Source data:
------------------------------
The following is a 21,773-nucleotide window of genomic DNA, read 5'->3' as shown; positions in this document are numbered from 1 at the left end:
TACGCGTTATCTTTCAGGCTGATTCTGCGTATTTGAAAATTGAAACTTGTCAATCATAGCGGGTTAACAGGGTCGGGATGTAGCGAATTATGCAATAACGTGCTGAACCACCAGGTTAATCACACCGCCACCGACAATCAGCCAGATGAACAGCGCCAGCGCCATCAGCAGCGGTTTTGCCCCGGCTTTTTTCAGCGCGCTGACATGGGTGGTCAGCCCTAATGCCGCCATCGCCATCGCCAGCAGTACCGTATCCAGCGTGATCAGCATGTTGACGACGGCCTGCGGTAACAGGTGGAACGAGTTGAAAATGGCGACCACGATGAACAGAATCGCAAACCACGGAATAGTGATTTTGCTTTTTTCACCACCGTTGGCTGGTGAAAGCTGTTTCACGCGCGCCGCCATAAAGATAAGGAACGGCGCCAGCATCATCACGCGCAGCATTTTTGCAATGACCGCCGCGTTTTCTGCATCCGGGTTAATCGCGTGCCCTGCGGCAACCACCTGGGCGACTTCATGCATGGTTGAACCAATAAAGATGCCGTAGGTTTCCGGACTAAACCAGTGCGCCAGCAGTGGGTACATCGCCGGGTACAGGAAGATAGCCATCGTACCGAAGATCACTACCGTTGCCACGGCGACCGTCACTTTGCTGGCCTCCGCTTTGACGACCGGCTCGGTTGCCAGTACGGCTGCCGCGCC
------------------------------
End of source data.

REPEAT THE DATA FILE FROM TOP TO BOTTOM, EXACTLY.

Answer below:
The following is a 21,773-nucleotide window of genomic DNA, read 5'->3' as shown; positions in this document are numbered from 1 at the left end:
TACGCGTTATCTTTCAGGCTGATTCTGCGTATTTGAAAATTGAAACTTGTCAATCATAGCGGGTTAACAGGGTCGGGATGTAGCGAATTATGCAATAACGTGCTGAACCACCAGGTTAATCACACCGCCACCGACAATCAGCCAGATGAACAGCGCCAGCGCCATCAGCAGCGGTTTTGCCCCGGCTTTTTTCAGCGCGCTGACATGGGTGGTCAGCCCTAATGCCGCCATCGCCATCGCCAGCAGTACCGTATCCAGCGTGATCAGCATGTTGACGACGGCCTGCGGTAACAGGTGGAACGAGTTGAAAATGGCGACCACGATGAACAGAATCGCAAACCACGGAATAGTGATTTTGCTTTTTTCACCACCGTTGGCTGGTGAAAGCTGTTTCACGCGCGCCGCCATAAAGATAAGGAACGGCGCCAGCATCATCACGCGCAGCATTTTTGCAATGACCGCCGCGTTTTCTGCATCCGGGTTAATCGCGTGCCCTGCGGCAACCACCTGGGCGACTTCATGCATGGTTGAACCAATAAAGATGCCGTAGGTTTCCGGACTAAACCAGTGCGCCAGCAGTGGGTACATCGCCGGGTACAGGAAGATAGCCATCGTACCGAAGATCACTACCGTTGCCACGGCGACCGTCACTTTGCTGGCCTCCGCTTTGACGACCGGCTCGGTTGCCAGTACGGCTGCCGCGCC